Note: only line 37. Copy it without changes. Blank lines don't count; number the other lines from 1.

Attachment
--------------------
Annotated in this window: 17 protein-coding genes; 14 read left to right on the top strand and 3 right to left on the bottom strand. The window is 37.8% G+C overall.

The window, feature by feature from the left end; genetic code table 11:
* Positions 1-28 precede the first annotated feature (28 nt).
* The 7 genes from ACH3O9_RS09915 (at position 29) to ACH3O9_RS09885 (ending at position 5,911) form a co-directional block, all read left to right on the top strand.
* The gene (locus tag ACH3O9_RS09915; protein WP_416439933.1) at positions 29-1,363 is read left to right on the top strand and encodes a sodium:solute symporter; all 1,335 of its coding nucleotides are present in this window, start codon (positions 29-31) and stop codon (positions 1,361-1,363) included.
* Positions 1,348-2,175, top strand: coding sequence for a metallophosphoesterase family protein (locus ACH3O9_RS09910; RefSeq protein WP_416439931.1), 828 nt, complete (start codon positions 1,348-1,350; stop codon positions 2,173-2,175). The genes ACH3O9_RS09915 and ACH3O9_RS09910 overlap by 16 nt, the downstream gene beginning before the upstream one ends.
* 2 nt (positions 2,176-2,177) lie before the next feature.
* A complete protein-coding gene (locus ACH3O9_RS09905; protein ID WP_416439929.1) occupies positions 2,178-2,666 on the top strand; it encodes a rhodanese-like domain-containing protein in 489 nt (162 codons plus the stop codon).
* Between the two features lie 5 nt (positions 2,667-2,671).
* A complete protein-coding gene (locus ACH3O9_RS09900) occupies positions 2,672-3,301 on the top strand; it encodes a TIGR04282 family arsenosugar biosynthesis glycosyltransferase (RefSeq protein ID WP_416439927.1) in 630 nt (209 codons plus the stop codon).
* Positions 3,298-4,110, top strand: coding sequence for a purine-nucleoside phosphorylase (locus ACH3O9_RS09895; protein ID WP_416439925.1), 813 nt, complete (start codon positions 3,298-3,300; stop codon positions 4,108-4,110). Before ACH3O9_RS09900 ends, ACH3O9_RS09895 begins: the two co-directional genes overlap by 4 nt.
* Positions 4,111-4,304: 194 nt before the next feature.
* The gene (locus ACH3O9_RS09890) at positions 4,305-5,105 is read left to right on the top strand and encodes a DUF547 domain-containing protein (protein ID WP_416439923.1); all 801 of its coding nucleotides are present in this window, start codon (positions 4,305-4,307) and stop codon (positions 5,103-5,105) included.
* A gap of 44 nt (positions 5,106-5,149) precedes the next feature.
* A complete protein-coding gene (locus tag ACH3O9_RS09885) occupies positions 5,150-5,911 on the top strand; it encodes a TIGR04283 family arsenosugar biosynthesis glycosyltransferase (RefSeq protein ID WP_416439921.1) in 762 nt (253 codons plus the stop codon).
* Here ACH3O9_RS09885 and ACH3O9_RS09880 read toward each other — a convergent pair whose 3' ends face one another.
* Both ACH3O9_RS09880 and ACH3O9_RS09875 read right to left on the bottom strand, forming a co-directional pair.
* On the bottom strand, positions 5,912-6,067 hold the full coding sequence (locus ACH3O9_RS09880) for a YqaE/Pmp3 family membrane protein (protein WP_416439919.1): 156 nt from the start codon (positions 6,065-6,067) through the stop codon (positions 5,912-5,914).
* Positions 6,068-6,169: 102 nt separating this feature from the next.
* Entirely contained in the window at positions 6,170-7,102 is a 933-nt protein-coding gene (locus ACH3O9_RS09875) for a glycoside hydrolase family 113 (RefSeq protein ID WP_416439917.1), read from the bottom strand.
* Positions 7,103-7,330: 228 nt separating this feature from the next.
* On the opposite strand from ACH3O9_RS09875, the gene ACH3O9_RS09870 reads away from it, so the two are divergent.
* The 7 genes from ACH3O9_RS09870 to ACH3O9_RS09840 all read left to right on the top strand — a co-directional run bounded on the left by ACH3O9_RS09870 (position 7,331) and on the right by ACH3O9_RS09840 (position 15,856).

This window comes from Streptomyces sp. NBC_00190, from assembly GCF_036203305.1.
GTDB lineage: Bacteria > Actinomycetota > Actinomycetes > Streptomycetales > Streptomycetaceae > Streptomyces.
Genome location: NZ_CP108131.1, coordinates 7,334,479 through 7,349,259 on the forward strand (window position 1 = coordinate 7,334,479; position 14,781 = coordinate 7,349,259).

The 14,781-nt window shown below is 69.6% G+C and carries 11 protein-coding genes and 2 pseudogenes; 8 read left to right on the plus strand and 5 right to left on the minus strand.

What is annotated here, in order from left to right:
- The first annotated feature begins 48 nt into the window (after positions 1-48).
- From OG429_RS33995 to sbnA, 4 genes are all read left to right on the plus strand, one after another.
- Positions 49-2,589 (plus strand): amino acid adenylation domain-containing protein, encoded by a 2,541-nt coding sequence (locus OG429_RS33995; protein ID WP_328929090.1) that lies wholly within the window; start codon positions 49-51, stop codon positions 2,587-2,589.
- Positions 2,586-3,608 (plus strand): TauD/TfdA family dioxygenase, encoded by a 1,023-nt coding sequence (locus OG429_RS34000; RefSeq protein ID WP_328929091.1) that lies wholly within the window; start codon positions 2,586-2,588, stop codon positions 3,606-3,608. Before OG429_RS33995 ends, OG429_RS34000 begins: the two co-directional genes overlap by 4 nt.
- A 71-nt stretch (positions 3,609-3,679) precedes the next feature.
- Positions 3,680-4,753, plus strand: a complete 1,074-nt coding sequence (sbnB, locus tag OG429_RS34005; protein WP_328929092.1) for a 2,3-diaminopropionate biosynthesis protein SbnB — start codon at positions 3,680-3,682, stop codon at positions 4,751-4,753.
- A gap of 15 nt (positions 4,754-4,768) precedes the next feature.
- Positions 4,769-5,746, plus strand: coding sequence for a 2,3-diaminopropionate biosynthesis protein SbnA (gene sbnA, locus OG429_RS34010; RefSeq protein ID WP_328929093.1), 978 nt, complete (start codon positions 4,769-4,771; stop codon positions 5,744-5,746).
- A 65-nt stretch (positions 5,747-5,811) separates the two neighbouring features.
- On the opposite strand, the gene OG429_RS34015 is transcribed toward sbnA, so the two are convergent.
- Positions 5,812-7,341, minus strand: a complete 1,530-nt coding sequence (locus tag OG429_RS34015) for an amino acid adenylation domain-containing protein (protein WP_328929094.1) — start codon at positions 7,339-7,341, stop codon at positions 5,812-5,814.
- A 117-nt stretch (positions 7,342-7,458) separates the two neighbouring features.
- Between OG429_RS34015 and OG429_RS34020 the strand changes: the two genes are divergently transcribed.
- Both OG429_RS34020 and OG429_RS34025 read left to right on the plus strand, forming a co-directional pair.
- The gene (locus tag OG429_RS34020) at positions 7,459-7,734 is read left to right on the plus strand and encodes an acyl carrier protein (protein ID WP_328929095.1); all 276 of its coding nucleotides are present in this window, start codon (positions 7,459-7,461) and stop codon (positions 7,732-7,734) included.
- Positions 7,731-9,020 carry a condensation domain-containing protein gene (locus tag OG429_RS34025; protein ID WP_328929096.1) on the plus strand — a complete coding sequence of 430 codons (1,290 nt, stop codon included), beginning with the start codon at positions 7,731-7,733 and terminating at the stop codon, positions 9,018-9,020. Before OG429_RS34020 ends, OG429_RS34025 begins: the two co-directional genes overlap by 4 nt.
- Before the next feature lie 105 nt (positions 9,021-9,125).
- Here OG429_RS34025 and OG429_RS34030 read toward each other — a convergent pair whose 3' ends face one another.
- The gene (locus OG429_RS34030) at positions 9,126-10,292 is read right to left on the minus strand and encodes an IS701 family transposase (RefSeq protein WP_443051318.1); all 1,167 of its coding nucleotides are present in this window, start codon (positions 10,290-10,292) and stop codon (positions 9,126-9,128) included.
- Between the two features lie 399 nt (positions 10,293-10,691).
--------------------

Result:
- A 65-nt stretch (positions 5,747-5,811) separates the two neighbouring features.